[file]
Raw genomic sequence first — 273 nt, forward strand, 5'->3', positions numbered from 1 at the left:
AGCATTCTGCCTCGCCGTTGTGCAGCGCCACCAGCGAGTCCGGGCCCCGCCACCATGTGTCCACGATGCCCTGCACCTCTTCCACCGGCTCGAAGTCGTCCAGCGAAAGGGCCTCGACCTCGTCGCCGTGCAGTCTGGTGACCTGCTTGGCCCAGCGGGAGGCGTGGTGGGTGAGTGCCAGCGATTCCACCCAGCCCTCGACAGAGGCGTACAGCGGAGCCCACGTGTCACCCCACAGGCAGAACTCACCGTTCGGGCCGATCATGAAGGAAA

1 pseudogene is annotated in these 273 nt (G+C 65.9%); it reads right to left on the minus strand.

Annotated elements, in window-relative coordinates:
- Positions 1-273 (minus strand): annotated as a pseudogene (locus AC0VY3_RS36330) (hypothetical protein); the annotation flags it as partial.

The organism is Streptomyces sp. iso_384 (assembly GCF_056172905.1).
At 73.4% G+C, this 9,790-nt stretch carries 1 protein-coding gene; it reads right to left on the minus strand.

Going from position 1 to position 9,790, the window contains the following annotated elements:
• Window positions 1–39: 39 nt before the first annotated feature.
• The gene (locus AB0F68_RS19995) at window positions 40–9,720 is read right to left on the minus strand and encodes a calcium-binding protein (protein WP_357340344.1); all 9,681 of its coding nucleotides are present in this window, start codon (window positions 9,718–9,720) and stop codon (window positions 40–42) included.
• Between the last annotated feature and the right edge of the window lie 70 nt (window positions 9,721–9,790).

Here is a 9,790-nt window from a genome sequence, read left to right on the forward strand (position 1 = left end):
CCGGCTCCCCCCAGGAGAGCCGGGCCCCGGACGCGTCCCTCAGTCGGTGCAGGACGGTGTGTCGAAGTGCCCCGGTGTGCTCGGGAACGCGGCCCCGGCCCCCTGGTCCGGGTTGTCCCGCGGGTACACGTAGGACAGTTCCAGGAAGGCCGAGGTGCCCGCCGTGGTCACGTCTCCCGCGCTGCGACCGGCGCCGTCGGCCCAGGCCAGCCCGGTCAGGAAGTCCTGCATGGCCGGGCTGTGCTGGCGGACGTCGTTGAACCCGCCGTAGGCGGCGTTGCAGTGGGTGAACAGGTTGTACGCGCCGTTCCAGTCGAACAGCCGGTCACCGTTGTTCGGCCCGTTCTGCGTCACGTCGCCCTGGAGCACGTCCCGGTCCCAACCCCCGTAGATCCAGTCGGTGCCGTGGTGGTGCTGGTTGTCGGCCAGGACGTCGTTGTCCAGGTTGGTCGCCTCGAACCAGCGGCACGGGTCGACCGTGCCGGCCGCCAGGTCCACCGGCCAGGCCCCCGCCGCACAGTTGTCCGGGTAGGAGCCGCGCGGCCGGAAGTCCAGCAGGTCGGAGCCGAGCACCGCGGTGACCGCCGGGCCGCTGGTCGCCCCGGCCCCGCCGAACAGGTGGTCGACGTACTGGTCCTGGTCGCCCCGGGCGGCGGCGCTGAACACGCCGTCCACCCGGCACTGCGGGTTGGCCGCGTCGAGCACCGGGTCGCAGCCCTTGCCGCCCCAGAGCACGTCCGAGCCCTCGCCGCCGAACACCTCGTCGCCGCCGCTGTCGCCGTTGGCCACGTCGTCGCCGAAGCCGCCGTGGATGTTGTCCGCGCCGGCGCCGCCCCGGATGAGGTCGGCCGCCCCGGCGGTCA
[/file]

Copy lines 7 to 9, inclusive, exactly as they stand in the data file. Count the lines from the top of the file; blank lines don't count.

At 73.4% G+C, this 9,790-nt stretch carries 1 protein-coding gene; it reads right to left on the minus strand.

Going from position 1 to position 9,790, the window contains the following annotated elements:
• Window positions 1–39: 39 nt before the first annotated feature.